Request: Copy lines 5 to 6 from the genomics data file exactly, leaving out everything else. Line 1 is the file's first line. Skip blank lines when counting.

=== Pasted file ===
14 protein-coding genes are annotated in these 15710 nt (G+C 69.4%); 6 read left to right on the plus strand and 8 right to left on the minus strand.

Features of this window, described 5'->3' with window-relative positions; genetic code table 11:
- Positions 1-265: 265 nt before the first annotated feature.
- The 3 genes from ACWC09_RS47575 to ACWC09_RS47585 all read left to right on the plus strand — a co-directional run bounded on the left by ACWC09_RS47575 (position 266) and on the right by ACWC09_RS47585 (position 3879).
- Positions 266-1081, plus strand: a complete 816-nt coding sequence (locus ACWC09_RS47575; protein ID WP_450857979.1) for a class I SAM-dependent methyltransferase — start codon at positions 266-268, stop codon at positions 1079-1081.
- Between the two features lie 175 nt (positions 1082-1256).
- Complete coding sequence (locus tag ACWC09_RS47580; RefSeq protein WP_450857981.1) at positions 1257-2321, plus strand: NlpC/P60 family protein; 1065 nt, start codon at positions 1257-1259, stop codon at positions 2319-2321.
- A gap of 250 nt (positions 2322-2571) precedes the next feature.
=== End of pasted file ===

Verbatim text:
- Positions 266-1081, plus strand: a complete 816-nt coding sequence (locus ACWC09_RS47575; protein ID WP_450857979.1) for a class I SAM-dependent methyltransferase — start codon at positions 266-268, stop codon at positions 1079-1081.
- Between the two features lie 175 nt (positions 1082-1256).